Mass Stampede At Iraqi Shia Shrine Kills More Than 30 Pilgrims
A mass stampede at a Shia Muslim shrine in the Iraqi city of Karbala left at least 31 people dead and about 100 injured. Ten of the injured are in critical condition, according to local officials, and the death toll could rise.
There are conflicting reports on what caused the stampede as thousands of Shia Muslims gathered for the Ashoura commemoration of the death of Imam Hussein, the grandson of the Prophet Muhammad, who died in battle in the year 680.
The stampede was triggered by one person who stumbled and fell during a ritual known as the "Tuwairij run," officials told the BBC.
A mass panic ensued when a walkway collapsed near the gold-domed Imam Hussein shrine, according to officials cited by The Associated Press. Another official told the AP that there had been no collapse or crack in the walkway near the shrine.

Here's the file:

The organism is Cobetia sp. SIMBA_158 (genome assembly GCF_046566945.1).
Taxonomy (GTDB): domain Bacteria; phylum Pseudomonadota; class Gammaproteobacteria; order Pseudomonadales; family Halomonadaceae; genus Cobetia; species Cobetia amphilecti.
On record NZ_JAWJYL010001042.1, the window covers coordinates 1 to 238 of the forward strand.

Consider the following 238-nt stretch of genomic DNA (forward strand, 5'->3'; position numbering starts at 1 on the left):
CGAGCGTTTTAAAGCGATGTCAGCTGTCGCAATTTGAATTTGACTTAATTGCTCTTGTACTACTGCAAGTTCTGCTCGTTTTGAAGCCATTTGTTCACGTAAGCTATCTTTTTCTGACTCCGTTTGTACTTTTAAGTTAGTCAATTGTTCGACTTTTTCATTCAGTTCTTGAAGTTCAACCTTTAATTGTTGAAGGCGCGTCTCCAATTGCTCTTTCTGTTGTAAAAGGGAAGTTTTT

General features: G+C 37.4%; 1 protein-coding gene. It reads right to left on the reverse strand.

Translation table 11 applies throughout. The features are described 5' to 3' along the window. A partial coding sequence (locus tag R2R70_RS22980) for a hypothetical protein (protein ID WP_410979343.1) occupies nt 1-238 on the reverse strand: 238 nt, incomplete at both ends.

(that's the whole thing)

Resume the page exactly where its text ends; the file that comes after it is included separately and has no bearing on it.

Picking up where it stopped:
In the "Tuwairij run," thousands of pilgrims symbolically retrace the steps of the maternal cousins of Imam Hussein's half brother al-Abbas who ran from the ancient village of Tuwairij to Karbala to aid the imam in the 7th century battle. They arrived too late.
Hussein's martyrdom was a key event in the unfolding schism between Sunni and Shia Muslims.
The Ashoura procession was targeted for violence in 2004 when more than 140 people were killed in near simultaneous bombings in Baghdad and Karbala during the height of sectarian violence in Iraq.
The following year, 2005, during a different religious holiday, rumors of a suicide bomber caused a mass stampede on a Baghdad bridge crossing the Tigris River. More than 950 worshippers were killed.
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